(December 24, 2021) From tossing rosemary into a pan of butter to sauteing caramelised mushrooms with chicken, Dubai-based celebrity chef Cinu Chandran is often seen giving epicurean lessons on television. Who would have thought that an accidental chef would someday bring laurels to a restaurant in Dubai and become a regular on TV? That’s Cinu for you – A Malayali lad who worked with Michelin-starred chef Raymond Blanc in the UK, and later made a name in the UAE by giving Indian cuisine a modern twist.
“Indian cuisine is doing well in the global market. It has evolved in the past few decades. The cooking style, flavours, and spices have elevated to another level. Today, it’s the amalgamation of cuisines that is making it a hit among food lovers,” Cinu tells Global Indian in an exclusive interview.
The kitchen confidential run
From the best kitchens to the television screen to now a consultant chef, Cinu meandered into the world of cuisine effortlessly. “It has been an incredible journey. Learning the craft from scratch and working at the best places around the globe has helped me gain exposure. Now, I am putting that expertise into helping provide solutions to restaurants and food service businesses,” adds Cinu.
Born in Jalandhar in 1979 to an army officer father and a homemaker mother, Cinu’s tryst with cooking was purely accidental as he had dreams of following in the footsteps of his father, and joining the army. However, after two failed attempts, Cinu gave hospitality a go after a family friend coaxed him into it. “It’s rather strange that I sat for the exam after a family friend mentioned that I look like a hospitality guy. To escape from the family pressure of what’s next, I sat for the exam and surprisingly cleared it,” smiles chef Cinu.
This took him to the Institute of Hotel Management Trivandrum, and within six months, Chandran knew that he had found his true calling. For someone who wasn’t even a home cook, Cinu had to work hard to prove himself. His efforts paid off, and the faculty started noticing his talent. The turning point came when he migrated to the Delhi Institute of Hotel Management in the second year to be closer to family, and also represented his college at the All India Chef competition. “Someone from the judging panel saw my work and approached me for a job as a management trainee at the Casino Hotel in Kochi. That was the beginning of my career,” recalls the celebrity chef.
A carte Blanc for Cinu
After a short stint in Kochi, came The Oberoi Grand Kolkata where he mastered the art for three years. Cinu recalls those days as his foundation years. He left the City of Joy in the quest for a better opportunity that brought him to Delhi’s Taj Palace before moving to the UK. “I was always into continental food but somehow I was unable to satisfy my curiosity about European food in India and wanted to have a hands-on experience,” says Cinu who grabbed the opportunity of working with Michelin-starred chef Raymond Blanc at Brasserie Blanc in Bristol.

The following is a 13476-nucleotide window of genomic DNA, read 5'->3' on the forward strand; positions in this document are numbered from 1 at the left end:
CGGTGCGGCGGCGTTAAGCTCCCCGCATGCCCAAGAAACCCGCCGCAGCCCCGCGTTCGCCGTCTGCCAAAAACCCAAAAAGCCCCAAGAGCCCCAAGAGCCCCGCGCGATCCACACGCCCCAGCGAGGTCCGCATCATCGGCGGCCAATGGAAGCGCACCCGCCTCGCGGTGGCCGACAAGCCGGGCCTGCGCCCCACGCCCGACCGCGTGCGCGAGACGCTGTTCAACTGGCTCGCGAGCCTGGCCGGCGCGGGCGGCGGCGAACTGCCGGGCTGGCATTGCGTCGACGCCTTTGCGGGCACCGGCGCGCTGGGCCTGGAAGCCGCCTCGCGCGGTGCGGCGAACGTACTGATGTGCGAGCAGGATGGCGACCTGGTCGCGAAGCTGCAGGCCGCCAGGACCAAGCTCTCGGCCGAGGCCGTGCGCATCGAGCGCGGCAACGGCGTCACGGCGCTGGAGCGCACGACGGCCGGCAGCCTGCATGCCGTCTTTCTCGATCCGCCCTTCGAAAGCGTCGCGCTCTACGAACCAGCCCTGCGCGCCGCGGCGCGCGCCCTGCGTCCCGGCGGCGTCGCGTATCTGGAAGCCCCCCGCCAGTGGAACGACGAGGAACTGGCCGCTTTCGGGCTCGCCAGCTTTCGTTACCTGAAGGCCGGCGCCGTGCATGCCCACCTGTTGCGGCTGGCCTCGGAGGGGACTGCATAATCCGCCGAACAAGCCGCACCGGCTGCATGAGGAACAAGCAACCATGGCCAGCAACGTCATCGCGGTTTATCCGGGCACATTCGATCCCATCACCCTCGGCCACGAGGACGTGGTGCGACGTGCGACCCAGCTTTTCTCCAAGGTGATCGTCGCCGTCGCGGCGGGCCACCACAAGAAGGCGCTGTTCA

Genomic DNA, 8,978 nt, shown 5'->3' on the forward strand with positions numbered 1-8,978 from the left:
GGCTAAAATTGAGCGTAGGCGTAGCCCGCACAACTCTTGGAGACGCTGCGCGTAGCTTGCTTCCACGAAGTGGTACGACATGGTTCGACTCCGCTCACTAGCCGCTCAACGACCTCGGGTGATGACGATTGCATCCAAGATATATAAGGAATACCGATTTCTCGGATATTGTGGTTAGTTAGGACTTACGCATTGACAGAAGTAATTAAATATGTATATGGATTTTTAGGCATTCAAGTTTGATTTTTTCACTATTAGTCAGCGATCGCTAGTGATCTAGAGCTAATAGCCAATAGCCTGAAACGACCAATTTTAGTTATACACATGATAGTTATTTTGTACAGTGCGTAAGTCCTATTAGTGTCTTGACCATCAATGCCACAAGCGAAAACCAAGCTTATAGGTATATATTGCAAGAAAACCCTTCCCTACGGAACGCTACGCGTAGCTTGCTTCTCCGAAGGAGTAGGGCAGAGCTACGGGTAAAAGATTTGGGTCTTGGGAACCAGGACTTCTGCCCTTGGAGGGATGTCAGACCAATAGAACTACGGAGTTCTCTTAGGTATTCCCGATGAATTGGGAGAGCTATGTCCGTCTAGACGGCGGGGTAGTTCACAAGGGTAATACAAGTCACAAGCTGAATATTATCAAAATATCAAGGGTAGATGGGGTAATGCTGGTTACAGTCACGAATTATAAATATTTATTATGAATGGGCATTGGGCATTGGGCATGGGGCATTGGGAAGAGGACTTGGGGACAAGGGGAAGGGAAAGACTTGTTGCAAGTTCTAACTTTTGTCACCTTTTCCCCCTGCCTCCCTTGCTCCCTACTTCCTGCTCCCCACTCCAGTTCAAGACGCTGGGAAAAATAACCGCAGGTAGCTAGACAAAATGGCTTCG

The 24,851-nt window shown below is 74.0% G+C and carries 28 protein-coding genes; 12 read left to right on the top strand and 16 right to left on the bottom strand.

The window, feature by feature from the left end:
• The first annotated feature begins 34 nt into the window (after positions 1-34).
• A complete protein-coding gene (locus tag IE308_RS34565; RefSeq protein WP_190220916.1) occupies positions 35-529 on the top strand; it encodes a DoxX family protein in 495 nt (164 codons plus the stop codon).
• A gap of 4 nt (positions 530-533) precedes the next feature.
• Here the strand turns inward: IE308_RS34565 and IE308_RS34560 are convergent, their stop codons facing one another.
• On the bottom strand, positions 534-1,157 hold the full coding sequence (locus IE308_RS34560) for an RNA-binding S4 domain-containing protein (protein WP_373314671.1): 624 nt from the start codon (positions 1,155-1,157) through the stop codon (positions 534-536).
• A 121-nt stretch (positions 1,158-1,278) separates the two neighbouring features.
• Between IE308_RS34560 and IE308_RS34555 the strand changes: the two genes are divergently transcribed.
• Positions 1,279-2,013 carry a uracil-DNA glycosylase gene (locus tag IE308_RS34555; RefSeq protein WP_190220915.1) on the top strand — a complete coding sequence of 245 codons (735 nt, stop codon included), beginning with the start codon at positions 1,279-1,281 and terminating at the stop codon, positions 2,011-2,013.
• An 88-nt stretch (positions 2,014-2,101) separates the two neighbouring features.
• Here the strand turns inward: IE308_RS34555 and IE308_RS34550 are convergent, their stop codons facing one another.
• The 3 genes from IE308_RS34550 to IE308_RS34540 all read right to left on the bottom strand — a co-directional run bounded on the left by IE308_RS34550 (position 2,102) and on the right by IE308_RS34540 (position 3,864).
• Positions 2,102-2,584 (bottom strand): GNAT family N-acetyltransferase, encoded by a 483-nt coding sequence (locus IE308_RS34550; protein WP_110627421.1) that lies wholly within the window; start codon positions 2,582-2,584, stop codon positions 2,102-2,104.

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“Working with Blanc was such an enriching experience. I could experiment with dishes like nowhere else, and had so much freedom in creating a dish,” beams Cinu with pride. While he loved his time evolving as a chef, moving to the UK put him out of his comfort zone. “Working in the kitchen at Brasserie Blanc was a different experience as it was a very busy concept. Though I did learn a lot, it was tiring. Such was the pressure that I would often skip meals,” reveals Cinu.
However, working with fresh produce and exotic ingredients made him love the craft. After gaining experience under Blanc, Cinu left Europe to move to Dubai in 2011 as Chef De Cuisine for the West 14th Steakhouse. In less than two years, he helped the restaurant catapult into the league of the best with Dubai’s Best Steakhouse Award 2013. “Moving to Dubai was quite an experience because the food scene was evolving in the country. With almost 80 percent expats being Indians, there has been an ever-growing demand for Indian cuisine. Indian restaurants are popping up at every corner, and that says a lot about the love for the cuisine,” says the food consultant.
A champion of organic produce and sustainability, Cinu’s days at Urban Bistro helped him understand the nuances of environmentally friendly options. “If the food was organic, we equally focussed on using cutlery and packaging that was eco-friendly,” says the chef. “I think the pandemic has changed the way people view their health. The realisation of a good diet has finally dawned upon them,” notes the chef whose ultimate dream is to start his own restaurant.
While the F&B industry took a major blow during the pandemic, things weren’t too bad in Dubai as cloud kitchens and restaurant delivery came up in a big way. The consultant chef did face some project losses during the lockdown.
The 42-year-old calls his entire journey a manifestation of sorts. “Even as a child, I loved sharing stories. I kept on doing that through my food. This love for food took me to television and made me a celebrity. Now, as consultant chef, I help others realise their dream of running a restaurant. This makes me grateful,” says the Dubai-based chef who loves unwinding with his three kids.
Of course, when he first decided to become a chef, his parents were against it, “Those were the days when a guy becoming a chef wasn’t socially acceptable. But I knew I had to keep going. And now years later, I have made them proud. I think this is the biggest validation for me,” he adds.
Any advice for youngsters? “If you think you can enjoy and have some fun in your work, then it’s the right thing for you. Don’t be influenced by social media. Everything takes time, so take your time to learn and acquire as much knowledge as possible,” signs off Cinu.